Solution:  Take advantage of opportunities to poop privately when they arise. In other words, don't wait until you absolutely have to go. You can't make a mad dash into the woods — there are no woods — so when you do come across an opportunity for privacy, take it.

 

Digging an Adequate Hole

Problem:  One might assume digging a hole in the desert would be easy. It's sand, after all. But the sandy soil can be very densely packed and it's quiet rocky. You might struggle to find a spot where you can penetrate the soil with your shovel.

 

Solution:  The trick is to dig at the base of bushes like the chaparral. The soil there is much softer and more easily broken up than soil even a few feet away.

 

Finding Dark, Organic Soil

Problem:  You are supposed to dig your cathole in dark, organic soil since that is where all the microorganisms live that will break down your poop and TP. However there is no dark, organic soil in the desert, just sand and rock. That means your poop will take a lot longer to break down and we are presented with an ethical quandary.

 

Solutions:  The absolute most ethical course of action is to pack out your poop — to use a wag bag (see below) and carry out all your business. If you choose to do that, that's wonderful and we applaud you. However, we know that for most people the ick factor is too much. So what should you do? Bury it like normal. The truth is, the PCT desert section does not have the environmental problems of the Grand Canyon (where packing out poop is a must) and is not as dry as you might imagine. Most of the first 700 miles is spent in the high desert, where there is more moisture than at lower elevations. Your poop will break down in time, and because there are no shelters or designated campsites, the human impact is spread out. If there were shelters, we'd have huge concentrations of non-decomposed poop near every one. This is a key reason why there are no shelters on the PCT.


Problems in the Sierras

Most of the time the Sierras do not present practical or ethical problems related to pooping. After 700 miles of desert there is suddenly plenty of tree cover, moisture, and dark organic soil. You can follow standard leave no trace rules for digging a cathole. Trouble begins when you start climbing the passes above 10,000 feet. There you enter alpine environments and the situation changes.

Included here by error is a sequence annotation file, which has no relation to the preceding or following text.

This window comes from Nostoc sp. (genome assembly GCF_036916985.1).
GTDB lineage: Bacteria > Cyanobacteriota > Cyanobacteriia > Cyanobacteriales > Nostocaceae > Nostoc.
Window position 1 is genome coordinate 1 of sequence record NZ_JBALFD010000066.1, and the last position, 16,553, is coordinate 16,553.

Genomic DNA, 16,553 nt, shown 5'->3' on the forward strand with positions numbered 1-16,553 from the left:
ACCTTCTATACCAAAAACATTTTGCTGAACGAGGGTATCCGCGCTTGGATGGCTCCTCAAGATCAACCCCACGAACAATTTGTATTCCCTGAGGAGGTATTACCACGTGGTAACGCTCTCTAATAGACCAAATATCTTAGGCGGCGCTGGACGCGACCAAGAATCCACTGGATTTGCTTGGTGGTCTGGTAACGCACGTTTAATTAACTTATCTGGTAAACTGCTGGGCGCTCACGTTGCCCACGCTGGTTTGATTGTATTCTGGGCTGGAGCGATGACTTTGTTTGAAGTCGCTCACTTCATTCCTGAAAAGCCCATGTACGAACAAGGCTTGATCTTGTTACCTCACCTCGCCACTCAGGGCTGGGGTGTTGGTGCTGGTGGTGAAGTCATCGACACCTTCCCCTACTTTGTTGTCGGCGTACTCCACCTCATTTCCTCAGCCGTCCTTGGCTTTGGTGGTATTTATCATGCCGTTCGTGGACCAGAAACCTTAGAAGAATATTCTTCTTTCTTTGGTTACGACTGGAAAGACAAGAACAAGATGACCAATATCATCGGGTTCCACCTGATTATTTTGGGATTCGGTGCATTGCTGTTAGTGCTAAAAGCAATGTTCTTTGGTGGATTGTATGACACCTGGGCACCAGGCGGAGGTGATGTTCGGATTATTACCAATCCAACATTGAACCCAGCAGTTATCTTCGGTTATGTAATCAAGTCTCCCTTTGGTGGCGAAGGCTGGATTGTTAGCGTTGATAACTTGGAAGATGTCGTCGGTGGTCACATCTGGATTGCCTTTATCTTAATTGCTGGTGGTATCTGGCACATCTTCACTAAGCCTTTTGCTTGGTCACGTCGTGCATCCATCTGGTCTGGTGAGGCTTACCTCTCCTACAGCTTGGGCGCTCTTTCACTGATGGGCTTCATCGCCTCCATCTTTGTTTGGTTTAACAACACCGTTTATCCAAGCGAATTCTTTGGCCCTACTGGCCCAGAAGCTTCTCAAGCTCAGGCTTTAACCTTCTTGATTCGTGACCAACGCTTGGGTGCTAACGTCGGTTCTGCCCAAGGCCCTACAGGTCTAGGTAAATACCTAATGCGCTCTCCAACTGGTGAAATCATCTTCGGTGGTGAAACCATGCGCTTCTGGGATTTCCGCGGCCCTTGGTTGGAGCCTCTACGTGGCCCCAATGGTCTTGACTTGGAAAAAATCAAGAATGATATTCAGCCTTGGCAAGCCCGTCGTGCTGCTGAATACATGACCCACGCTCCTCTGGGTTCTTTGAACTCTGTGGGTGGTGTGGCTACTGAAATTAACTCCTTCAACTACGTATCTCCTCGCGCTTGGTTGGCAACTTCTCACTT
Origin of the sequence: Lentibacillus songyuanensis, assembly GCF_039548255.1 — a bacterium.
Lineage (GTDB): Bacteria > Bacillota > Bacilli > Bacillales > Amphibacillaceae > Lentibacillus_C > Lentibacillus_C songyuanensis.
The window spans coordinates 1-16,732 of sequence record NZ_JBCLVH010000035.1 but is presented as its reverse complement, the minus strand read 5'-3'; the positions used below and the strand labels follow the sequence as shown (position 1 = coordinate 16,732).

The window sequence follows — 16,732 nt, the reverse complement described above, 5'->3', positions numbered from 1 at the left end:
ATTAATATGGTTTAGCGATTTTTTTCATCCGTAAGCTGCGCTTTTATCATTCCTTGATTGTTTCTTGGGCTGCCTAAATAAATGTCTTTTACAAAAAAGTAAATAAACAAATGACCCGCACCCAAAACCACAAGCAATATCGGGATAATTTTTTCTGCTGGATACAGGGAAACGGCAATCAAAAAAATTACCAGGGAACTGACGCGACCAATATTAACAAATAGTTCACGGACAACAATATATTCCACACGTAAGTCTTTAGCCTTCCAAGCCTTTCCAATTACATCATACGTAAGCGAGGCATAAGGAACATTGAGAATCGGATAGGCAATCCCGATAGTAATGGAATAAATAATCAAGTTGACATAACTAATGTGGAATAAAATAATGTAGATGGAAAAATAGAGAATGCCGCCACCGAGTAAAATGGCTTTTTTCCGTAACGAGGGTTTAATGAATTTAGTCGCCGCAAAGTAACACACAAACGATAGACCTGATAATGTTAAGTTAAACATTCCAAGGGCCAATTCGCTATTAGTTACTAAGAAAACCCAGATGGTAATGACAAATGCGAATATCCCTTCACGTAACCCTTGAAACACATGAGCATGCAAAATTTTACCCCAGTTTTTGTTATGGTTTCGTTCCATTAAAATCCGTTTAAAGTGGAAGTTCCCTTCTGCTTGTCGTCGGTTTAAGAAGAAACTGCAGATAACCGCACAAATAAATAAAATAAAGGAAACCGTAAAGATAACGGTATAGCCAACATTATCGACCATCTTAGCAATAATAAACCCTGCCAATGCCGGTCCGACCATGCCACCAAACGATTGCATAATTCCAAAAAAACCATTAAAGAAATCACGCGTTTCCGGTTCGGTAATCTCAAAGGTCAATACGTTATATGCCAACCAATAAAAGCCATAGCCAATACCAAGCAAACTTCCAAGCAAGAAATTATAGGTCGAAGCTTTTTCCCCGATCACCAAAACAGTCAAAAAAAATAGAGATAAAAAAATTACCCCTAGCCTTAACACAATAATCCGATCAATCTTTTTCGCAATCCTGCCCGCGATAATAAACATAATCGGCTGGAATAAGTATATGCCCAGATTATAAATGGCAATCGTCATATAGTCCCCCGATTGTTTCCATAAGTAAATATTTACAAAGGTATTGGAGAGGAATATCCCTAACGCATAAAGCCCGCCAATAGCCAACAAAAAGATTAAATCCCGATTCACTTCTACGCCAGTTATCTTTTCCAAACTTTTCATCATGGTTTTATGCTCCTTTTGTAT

Above the Treeline

Problem:  Once above treeline, you find an open, rocky, and wet environment. Once again there is no cover for privacy except for the occasional boulder. The soil is completely rocky and digging a cathole is impossible. The Trail snakes along streams, pools, and marshy areas fed by snowmelt. And then there is the snow itself. Getting 200 feet from a water source is near impossible. There is little bacterial activity in the rocks and snow, so poop will most certainly not break down and instead get washed down the mountain into waterways when the snow eventually melts.

 

Solution:  Don't poop above treeline. Seriously, this is the simplest solution. You will rarely, if ever, need to camp above treeline, so you have ample opportunity to go before entering the alpine zone. Most of the time, if you follow the conventional PCT thru-hiker strategy for crossing the passes, you will camp below the pass (below treeline) and hike over the pass in the morning. By mid-afternoon you should be below treeline again. As long as you poop in the morning or evening, you can avoid the problems above treeline. However, it is wise to carry Wag bags in case of emergency (see below).

 

Mount Whitney

Your PCT thru-hiking permit is a golden ticket to climb Mt. Whitney, the highest peak in the contiguous 48 states. You should do it, of course. So here is the pooping situation on Whitney: Wag bags are legally required on the mountain. The night before you summit Whitney you can camp in one of two places, Crabtree Meadows, which is below treeline, or Guitar Lake, which is above treeline. If you stay at Crabtree Meadows, you can poop before you summit and not worry about needing to go and using a wag bag on the mountain. If you stay at Guitar Lake, you will need to bring some wag bags.

 

A complicating issue is that Crabtree Meadows has a bear box, while Guitar Lake does not, and so you legally must have a bear canister to camp at Guitar Lake. However, if you follow our advice and use bear boxes up until the point at which it's no longer an option, then you won't have a bear canister with you yet when you reach Whitney. You'll have to camp at Crabtree Meadows.


Problems with Snow Below Treeline